Text while driving? Your sixth sense can’t keep you safe

By: | Published: May 15, 2016 1:34 PM

A sixth sense can keep a driver safe even when he or she is absent-minded or emotionally-charged but not when they text while on the wheels, a team of US researchers has found.

The drivers' handling of the wheel became jittery with respect to normal driving but texting while driving is too dangerous. (Reuters)The drivers’ handling of the wheel became jittery with respect to normal driving but
texting while driving is too dangerous. (Reuters)

A sixth sense can keep a driver safe even when he or she is absent-minded or emotionally-charged but not when they text while on the wheels, a team of US researchers has found.

The researchers from University of Houston (UH) and the Texas A&M Transportation Institute (TTI) said that in all three interventions, the drivers’ handling of the wheel became jittery with respect to normal driving but
texting while driving is too dangerous.

While this jittery handling resulted in significant lane deviations and unsafe driving in the case of texting distractions, in the case of absent-minded and emotionally charged distractions, jittery steering resulted in straighter trajectories with respect to a normal drive and safer driving.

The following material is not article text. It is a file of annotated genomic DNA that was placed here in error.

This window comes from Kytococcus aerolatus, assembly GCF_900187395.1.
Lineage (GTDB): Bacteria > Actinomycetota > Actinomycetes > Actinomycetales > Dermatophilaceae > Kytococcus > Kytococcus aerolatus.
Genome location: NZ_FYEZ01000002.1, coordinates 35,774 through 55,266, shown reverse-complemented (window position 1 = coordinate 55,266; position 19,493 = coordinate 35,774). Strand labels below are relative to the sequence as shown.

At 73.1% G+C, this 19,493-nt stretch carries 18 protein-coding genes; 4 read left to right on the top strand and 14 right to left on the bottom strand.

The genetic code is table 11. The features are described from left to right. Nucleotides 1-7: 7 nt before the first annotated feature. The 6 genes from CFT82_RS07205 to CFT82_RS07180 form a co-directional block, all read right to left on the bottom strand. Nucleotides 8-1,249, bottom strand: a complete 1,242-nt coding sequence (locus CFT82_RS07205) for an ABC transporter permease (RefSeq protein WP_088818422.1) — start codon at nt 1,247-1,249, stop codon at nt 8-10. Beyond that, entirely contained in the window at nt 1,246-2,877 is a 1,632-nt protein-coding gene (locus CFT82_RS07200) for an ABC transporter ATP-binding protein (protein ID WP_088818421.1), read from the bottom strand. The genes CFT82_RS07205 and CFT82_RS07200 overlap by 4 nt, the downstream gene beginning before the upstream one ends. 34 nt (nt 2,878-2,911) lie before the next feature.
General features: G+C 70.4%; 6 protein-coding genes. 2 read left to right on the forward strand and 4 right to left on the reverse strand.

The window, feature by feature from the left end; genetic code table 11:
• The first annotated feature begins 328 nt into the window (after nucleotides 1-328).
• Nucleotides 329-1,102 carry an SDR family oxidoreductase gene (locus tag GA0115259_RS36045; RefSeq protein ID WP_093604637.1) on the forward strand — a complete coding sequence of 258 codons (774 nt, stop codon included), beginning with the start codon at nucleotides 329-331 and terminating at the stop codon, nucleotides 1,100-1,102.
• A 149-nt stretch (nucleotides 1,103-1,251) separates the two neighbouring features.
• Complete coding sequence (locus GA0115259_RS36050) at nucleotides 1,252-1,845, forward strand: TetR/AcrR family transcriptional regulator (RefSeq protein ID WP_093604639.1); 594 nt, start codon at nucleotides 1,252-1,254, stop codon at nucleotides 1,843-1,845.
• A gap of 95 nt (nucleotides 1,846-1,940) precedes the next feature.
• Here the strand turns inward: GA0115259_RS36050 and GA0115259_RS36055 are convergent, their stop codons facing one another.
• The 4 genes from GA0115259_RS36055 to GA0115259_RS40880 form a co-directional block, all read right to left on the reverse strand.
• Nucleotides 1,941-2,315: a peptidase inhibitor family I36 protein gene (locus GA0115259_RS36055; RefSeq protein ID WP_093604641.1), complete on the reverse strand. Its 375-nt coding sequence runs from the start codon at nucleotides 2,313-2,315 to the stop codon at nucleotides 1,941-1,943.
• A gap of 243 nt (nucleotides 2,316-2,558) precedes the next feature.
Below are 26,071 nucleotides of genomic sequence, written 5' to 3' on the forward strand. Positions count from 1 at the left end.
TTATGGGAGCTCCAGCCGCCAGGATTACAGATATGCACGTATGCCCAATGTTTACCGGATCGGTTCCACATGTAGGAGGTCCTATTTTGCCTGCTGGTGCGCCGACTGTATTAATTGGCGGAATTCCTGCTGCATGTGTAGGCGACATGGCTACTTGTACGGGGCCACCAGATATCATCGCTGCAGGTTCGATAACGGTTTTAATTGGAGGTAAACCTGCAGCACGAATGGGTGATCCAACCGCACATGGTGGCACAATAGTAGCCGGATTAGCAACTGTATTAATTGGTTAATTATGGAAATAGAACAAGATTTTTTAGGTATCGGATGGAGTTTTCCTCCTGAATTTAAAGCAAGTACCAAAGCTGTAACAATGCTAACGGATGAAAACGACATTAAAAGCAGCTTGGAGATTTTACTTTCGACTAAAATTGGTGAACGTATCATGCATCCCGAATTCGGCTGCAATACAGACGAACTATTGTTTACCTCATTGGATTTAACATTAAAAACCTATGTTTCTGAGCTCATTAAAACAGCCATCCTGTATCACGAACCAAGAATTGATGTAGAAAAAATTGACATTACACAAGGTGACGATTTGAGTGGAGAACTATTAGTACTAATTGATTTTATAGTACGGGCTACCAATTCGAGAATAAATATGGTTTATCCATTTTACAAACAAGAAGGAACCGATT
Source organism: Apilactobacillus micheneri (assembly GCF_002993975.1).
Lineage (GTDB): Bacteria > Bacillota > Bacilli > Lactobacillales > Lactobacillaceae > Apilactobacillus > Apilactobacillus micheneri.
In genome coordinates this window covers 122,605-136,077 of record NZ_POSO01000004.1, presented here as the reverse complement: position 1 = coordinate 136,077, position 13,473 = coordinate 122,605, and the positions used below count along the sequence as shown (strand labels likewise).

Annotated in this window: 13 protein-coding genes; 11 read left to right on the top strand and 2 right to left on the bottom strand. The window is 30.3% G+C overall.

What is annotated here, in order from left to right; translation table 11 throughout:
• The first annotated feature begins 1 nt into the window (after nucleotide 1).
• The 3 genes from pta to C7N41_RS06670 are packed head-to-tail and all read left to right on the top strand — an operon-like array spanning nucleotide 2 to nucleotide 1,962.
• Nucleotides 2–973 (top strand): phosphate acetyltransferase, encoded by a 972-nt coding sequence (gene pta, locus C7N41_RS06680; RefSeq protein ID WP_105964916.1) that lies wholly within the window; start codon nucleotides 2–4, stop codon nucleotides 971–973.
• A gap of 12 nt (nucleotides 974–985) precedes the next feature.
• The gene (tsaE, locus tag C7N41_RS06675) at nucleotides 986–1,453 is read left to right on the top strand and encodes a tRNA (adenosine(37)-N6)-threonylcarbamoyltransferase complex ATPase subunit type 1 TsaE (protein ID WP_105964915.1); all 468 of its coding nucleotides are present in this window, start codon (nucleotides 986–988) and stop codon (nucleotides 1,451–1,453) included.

“A likely explanation for this paradox is the function performed by a part of the brain called the Anterior Cingulate Cortex (ACC) — known to automatically intervene as an error corrector when there is conflict,” said Ioannis Pavlidis from University of Houston.

“In this case, the conflict comes from the cognitive, emotional and sensorimotor, or texting, stressors. This raises the levels of physiological stress, funneling ‘fight or flight’ energy to the driver’s arms, resulting in jittery handling of the steering wheel,” Pavlidis added in a university statement.

According to him, brain’s ACC automatically counterbalances any strong jitter to the left with an instant equally strong jitter to the right and vice versa.

For ACC to perform this corrective function, it needs support from the driver’s eye-hand coordination loop.

“The driver’s mind can wander and his or her feelings may boil but a sixth sense keeps a person safe at least in terms of veering off course,” Pavlidis noted.

What makes texting so dangerous is that it wreaks havoc into this sixth sense.

“Self-driving cars may bypass this and other problems, but the moral of the story is that humans have their own auto systems that work wonders, until they break,” the authors noted.

The work was funded, in part, by the Toyota Class Action Settlement Safety Research and Education Programme.

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